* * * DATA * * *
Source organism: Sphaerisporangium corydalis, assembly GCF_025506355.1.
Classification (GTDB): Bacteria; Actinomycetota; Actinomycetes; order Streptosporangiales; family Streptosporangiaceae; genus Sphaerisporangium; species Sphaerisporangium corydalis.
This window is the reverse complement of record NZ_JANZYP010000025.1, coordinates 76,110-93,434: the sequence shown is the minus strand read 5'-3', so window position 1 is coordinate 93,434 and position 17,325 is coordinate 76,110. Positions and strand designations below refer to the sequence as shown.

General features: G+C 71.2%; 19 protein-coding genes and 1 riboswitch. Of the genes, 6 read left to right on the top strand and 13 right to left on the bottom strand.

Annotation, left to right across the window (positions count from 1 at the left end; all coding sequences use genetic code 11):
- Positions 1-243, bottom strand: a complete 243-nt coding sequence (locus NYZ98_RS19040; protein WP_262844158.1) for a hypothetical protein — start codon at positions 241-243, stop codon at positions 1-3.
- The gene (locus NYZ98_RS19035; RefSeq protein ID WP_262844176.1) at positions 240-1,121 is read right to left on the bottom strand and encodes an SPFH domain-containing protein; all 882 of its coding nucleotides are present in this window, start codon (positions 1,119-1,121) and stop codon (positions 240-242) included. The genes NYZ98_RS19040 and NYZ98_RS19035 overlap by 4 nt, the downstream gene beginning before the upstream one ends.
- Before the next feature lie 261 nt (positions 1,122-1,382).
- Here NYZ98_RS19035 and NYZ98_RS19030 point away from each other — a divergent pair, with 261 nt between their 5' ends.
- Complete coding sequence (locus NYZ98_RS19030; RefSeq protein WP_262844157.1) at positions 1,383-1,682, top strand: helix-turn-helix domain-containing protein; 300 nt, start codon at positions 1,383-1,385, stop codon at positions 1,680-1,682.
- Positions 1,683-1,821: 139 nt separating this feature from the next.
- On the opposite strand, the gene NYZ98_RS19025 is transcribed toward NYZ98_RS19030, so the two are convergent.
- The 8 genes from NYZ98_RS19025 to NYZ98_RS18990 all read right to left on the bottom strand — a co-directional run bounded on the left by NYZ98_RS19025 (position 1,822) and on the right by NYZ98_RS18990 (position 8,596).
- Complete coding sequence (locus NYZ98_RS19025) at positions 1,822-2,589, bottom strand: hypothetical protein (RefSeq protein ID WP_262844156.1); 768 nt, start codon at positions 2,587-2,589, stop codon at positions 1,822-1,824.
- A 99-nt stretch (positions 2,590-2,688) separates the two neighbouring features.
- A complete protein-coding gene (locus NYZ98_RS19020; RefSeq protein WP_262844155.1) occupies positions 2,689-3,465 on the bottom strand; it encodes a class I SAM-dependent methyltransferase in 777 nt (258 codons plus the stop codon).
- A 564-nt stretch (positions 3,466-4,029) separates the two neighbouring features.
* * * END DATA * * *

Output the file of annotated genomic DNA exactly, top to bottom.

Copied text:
Source organism: Sphaerisporangium corydalis, assembly GCF_025506355.1.
Classification (GTDB): Bacteria; Actinomycetota; Actinomycetes; order Streptosporangiales; family Streptosporangiaceae; genus Sphaerisporangium; species Sphaerisporangium corydalis.
This window is the reverse complement of record NZ_JANZYP010000025.1, coordinates 76,110-93,434: the sequence shown is the minus strand read 5'-3', so window position 1 is coordinate 93,434 and position 17,325 is coordinate 76,110. Positions and strand designations below refer to the sequence as shown.

General features: G+C 71.2%; 19 protein-coding genes and 1 riboswitch. Of the genes, 6 read left to right on the top strand and 13 right to left on the bottom strand.

Annotation, left to right across the window (positions count from 1 at the left end; all coding sequences use genetic code 11):
- Positions 1-243, bottom strand: a complete 243-nt coding sequence (locus NYZ98_RS19040; protein WP_262844158.1) for a hypothetical protein — start codon at positions 241-243, stop codon at positions 1-3.
- The gene (locus NYZ98_RS19035; RefSeq protein ID WP_262844176.1) at positions 240-1,121 is read right to left on the bottom strand and encodes an SPFH domain-containing protein; all 882 of its coding nucleotides are present in this window, start codon (positions 1,119-1,121) and stop codon (positions 240-242) included. The genes NYZ98_RS19040 and NYZ98_RS19035 overlap by 4 nt, the downstream gene beginning before the upstream one ends.
- Before the next feature lie 261 nt (positions 1,122-1,382).
- Here NYZ98_RS19035 and NYZ98_RS19030 point away from each other — a divergent pair, with 261 nt between their 5' ends.
- Complete coding sequence (locus NYZ98_RS19030; RefSeq protein WP_262844157.1) at positions 1,383-1,682, top strand: helix-turn-helix domain-containing protein; 300 nt, start codon at positions 1,383-1,385, stop codon at positions 1,680-1,682.
- Positions 1,683-1,821: 139 nt separating this feature from the next.
- On the opposite strand, the gene NYZ98_RS19025 is transcribed toward NYZ98_RS19030, so the two are convergent.
- The 8 genes from NYZ98_RS19025 to NYZ98_RS18990 all read right to left on the bottom strand — a co-directional run bounded on the left by NYZ98_RS19025 (position 1,822) and on the right by NYZ98_RS18990 (position 8,596).
- Complete coding sequence (locus NYZ98_RS19025) at positions 1,822-2,589, bottom strand: hypothetical protein (RefSeq protein ID WP_262844156.1); 768 nt, start codon at positions 2,587-2,589, stop codon at positions 1,822-1,824.
- A 99-nt stretch (positions 2,590-2,688) separates the two neighbouring features.
- A complete protein-coding gene (locus NYZ98_RS19020; RefSeq protein WP_262844155.1) occupies positions 2,689-3,465 on the bottom strand; it encodes a class I SAM-dependent methyltransferase in 777 nt (258 codons plus the stop codon).
- A 564-nt stretch (positions 3,466-4,029) separates the two neighbouring features.